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Subscribe to this list via RSS Blog posts tagged in Due Process

The American Civil Liberties Union of North Carolina Legal Foundation (ACLU-NCLF) joined 37 other state ACLU affiliates today in sending requests to local police departments and state agencies that demand information on how they use automatic license plate readers (ALPR) to track and record Americans’ movements. The request was sent to 63 law enforcement agencies throughout North Carolina, including the counties of Alamance, Brunswick, Buncombe, Durham, Forsyth, Guilford, New Hanover, Orange, Pitt and Wake, as well as the cities of Asheville, Burlington, Cary, Chapel Hill, Charlotte-Mecklenburg, Durham, Fayetteville, Greensboro, Greenville, High Point, Raleigh, Wilmington and Winston-Salem.

In addition, the national ACLU and the ACLU of Massachusetts filed federal Freedom of Information Act requests with the departments of Justice, Homeland Security and Transportation to learn how the federal government funds ALPR expansion nationwide and uses the technology itself.

ALPRs are cameras mounted on patrol cars or on stationary objects along roads – such as telephone poles or the underside of bridges – that snap a photograph of every license plate that enters their fields of view. Typically, each photo is time, date, and GPS-stamped, stored, and sent to a database, which provides an alert to a patrol officer whenever a match or “hit” appears.

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FAYETTEVILLE, N.C. – A North Carolina judge Friday issued a landmark decision finding intentional and systemic discrimination by state prosecutors against African-American potential jurors in capital cases and commuted the sentence of a death-row prisoner to life in prison without the possibility of parole.

The decision on behalf of Marcus Robinson by North Carolina Superior Court Judge Gregory Weeks, the first to be issued under the state’s historic Racial Justice Act, comes nearly 25 years to the day after the U.S. Supreme Court ruled in McCleskey v. Kemp that evidence of systemic bias is not sufficient to challenge a death sentence.

Passed in 2009, the Racial Justice Act allows North Carolina’s 157 death row prisoners a hearing in which they can present statistics and other evidence that death sentences state- and county-wide were tainted by race discrimination and that their death should be commuted to life in prison.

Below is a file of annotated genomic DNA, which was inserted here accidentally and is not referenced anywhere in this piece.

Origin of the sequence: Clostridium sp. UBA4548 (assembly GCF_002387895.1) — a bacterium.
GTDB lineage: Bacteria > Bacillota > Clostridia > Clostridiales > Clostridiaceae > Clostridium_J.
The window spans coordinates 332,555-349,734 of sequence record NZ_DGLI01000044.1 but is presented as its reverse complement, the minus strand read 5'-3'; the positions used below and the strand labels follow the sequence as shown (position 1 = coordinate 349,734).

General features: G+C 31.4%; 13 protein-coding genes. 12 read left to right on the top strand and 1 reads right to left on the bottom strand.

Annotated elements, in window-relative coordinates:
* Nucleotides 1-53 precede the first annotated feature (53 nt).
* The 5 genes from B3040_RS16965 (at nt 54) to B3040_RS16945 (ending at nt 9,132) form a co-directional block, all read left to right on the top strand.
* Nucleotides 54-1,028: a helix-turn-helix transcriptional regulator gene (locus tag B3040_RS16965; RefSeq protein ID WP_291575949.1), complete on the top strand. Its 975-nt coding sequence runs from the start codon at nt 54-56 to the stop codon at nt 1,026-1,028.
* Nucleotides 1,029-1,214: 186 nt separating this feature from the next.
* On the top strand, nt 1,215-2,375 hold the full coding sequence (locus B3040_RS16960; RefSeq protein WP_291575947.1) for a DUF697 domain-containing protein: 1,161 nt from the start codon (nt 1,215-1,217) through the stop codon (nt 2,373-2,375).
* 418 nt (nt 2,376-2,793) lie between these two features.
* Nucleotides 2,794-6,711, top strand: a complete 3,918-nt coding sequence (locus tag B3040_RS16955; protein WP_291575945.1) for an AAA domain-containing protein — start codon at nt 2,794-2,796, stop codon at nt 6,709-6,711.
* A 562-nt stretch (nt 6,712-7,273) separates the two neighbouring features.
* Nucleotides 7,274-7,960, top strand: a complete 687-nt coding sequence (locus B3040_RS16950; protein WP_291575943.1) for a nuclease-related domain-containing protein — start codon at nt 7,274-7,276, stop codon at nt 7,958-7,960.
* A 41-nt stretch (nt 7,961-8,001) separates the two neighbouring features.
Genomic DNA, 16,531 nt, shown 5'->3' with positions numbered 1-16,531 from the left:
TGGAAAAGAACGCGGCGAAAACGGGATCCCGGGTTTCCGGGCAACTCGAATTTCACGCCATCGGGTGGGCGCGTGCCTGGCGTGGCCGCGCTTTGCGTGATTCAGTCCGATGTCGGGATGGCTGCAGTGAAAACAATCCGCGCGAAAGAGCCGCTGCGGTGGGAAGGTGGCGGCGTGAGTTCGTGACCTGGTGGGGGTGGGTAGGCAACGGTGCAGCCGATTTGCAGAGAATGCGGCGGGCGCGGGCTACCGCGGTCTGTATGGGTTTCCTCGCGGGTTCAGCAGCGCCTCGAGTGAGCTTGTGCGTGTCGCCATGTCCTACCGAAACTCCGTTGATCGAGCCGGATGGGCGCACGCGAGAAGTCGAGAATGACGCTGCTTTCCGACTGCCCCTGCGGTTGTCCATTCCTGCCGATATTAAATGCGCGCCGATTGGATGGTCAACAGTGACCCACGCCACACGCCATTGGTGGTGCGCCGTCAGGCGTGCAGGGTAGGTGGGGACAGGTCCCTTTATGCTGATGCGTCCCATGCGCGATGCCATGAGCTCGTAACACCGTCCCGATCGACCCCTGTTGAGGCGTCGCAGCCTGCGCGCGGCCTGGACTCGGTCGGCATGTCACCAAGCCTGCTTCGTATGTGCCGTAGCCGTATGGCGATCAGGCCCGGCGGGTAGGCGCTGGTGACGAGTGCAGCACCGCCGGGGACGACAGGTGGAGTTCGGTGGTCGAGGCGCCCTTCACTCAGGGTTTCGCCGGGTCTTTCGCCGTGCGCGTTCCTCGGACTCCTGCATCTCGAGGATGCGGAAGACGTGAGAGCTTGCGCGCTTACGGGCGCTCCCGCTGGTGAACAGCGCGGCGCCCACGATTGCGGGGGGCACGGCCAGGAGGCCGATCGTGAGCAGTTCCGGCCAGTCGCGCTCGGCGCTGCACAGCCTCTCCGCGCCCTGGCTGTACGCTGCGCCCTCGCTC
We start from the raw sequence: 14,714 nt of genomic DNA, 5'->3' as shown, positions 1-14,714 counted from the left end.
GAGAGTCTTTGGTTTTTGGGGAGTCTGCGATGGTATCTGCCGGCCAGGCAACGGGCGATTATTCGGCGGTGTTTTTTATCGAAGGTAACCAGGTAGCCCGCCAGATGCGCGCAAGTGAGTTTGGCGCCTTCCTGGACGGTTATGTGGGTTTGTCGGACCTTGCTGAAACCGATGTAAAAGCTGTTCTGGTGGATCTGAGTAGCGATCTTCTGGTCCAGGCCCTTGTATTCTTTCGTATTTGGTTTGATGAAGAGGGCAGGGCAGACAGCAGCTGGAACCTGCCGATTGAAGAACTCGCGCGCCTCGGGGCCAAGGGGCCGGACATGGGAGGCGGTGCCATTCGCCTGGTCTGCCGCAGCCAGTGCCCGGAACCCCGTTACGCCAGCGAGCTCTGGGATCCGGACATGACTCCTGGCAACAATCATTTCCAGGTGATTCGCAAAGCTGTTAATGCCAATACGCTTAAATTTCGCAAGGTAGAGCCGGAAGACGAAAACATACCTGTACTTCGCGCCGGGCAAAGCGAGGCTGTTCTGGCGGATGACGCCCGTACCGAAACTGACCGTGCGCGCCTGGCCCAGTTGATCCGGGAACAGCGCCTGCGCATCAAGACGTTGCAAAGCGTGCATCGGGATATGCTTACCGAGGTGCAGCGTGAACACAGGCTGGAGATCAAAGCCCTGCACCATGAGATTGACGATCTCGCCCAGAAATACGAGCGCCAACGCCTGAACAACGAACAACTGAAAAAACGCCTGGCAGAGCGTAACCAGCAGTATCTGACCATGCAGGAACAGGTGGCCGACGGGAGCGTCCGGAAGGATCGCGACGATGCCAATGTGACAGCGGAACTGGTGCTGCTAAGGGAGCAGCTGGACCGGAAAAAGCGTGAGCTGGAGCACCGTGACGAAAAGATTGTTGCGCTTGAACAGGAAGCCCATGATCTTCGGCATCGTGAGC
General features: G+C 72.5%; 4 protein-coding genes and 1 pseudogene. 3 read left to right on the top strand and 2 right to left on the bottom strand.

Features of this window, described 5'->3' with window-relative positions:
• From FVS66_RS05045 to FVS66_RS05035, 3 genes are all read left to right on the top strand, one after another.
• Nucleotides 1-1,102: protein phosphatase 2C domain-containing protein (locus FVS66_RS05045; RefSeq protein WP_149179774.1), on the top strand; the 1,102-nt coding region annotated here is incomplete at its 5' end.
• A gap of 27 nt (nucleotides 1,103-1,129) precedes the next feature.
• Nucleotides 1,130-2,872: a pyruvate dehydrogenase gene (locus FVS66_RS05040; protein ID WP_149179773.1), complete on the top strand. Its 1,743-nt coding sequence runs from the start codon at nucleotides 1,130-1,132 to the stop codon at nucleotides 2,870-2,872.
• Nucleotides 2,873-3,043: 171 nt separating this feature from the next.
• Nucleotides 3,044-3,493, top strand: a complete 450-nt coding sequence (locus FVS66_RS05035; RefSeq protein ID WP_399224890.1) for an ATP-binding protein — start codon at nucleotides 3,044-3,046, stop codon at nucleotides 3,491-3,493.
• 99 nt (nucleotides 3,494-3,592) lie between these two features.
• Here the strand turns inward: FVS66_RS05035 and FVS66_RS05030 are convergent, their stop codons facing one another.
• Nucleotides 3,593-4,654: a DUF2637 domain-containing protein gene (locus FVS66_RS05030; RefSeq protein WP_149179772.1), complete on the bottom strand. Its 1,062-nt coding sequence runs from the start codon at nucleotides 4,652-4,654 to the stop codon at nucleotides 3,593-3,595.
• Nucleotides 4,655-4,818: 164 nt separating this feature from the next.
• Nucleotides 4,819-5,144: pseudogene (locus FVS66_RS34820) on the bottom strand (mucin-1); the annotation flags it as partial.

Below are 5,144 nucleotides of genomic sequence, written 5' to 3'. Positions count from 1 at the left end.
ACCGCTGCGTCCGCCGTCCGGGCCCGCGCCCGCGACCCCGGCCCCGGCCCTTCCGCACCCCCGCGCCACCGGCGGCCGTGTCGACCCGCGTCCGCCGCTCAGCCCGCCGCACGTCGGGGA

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The American Civil Liberties Union this weekend released the results of public records requests filed last August to hundreds of local police departments across the country, asking them about their policies, practices, and procedures for tracking cell phone records.

More than 40 of the police departments that responded are from North Carolina, including the counties of Alamance, Buncombe, Guilford, and New Hanover, and the cities of Asheville, Burlington, Chapel Hill, Charlotte-Mecklenburg, Fayetteville, Greenville, High Point, Raleigh, and Wilmington.

As The New York Times reported on Sunday, the records show that the practice of tracking cell phones “has become a powerful and widely used surveillance tool for local police officials, with hundreds of departments, large and small, often using it aggressively with little or no court oversight.”

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The U.S. Justice Department today released findings of an investigation showing that North Carolina's court system routinely discriminates against people who do not speak English, in violation of Title VI of the federal Civil Rights Act. Title VI prohibits discrimination on the basis of race, color, or national origin by state courts.

In a letter to the North Carolina Administrative Office of the Courts, the Justice Department “determined after a comprehensive investigation that the AOC's policies and practices discriminate on the basis of national origin, in violation of federal law, by failing to provide limited English proficient (LEP) individuals with meaningful access to state court proceedings and operations.”

Katy Parker, Legal Director of the ACLU of NC Legal Foundation, said the findings were a step in the right direction.

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